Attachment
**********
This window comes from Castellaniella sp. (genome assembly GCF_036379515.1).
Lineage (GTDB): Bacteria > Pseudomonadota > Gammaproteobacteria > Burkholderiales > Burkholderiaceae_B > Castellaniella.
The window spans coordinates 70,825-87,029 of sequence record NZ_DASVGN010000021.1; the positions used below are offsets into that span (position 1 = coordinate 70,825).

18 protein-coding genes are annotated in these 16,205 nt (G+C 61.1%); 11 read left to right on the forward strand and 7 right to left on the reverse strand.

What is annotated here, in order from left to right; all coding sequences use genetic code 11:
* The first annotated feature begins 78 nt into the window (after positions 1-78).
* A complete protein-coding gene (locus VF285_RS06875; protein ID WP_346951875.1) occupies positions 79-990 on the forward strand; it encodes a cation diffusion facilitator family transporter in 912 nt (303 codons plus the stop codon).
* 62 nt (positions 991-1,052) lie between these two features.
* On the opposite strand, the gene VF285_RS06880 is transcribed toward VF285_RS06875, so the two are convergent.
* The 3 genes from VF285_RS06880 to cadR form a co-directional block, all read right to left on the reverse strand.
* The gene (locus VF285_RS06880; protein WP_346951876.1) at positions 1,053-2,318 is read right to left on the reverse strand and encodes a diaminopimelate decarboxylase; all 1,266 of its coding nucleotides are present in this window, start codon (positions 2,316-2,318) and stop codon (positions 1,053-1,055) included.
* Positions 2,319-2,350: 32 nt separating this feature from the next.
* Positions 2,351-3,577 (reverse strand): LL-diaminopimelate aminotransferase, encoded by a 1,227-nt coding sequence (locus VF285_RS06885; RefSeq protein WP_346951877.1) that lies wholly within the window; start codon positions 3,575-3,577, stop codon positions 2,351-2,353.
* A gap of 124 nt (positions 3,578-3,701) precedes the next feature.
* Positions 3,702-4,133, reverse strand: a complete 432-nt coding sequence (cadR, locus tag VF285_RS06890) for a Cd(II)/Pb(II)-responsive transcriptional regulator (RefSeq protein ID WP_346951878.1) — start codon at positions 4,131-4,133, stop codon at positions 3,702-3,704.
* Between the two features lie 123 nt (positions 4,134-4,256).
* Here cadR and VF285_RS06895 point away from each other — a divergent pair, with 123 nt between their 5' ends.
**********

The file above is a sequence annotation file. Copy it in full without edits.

This window comes from Castellaniella sp. (genome assembly GCF_036379515.1).
Lineage (GTDB): Bacteria > Pseudomonadota > Gammaproteobacteria > Burkholderiales > Burkholderiaceae_B > Castellaniella.
The window spans coordinates 70,825-87,029 of sequence record NZ_DASVGN010000021.1; the positions used below are offsets into that span (position 1 = coordinate 70,825).

18 protein-coding genes are annotated in these 16,205 nt (G+C 61.1%); 11 read left to right on the forward strand and 7 right to left on the reverse strand.

What is annotated here, in order from left to right; all coding sequences use genetic code 11:
* The first annotated feature begins 78 nt into the window (after positions 1-78).
* A complete protein-coding gene (locus VF285_RS06875; protein ID WP_346951875.1) occupies positions 79-990 on the forward strand; it encodes a cation diffusion facilitator family transporter in 912 nt (303 codons plus the stop codon).
* 62 nt (positions 991-1,052) lie between these two features.
* On the opposite strand, the gene VF285_RS06880 is transcribed toward VF285_RS06875, so the two are convergent.
* The 3 genes from VF285_RS06880 to cadR form a co-directional block, all read right to left on the reverse strand.
* The gene (locus VF285_RS06880; protein WP_346951876.1) at positions 1,053-2,318 is read right to left on the reverse strand and encodes a diaminopimelate decarboxylase; all 1,266 of its coding nucleotides are present in this window, start codon (positions 2,316-2,318) and stop codon (positions 1,053-1,055) included.
* Positions 2,319-2,350: 32 nt separating this feature from the next.
* Positions 2,351-3,577 (reverse strand): LL-diaminopimelate aminotransferase, encoded by a 1,227-nt coding sequence (locus VF285_RS06885; RefSeq protein WP_346951877.1) that lies wholly within the window; start codon positions 3,575-3,577, stop codon positions 2,351-2,353.
* A gap of 124 nt (positions 3,578-3,701) precedes the next feature.
* Positions 3,702-4,133, reverse strand: a complete 432-nt coding sequence (cadR, locus tag VF285_RS06890) for a Cd(II)/Pb(II)-responsive transcriptional regulator (RefSeq protein ID WP_346951878.1) — start codon at positions 4,131-4,133, stop codon at positions 3,702-3,704.
* Between the two features lie 123 nt (positions 4,134-4,256).
* Here cadR and VF285_RS06895 point away from each other — a divergent pair, with 123 nt between their 5' ends.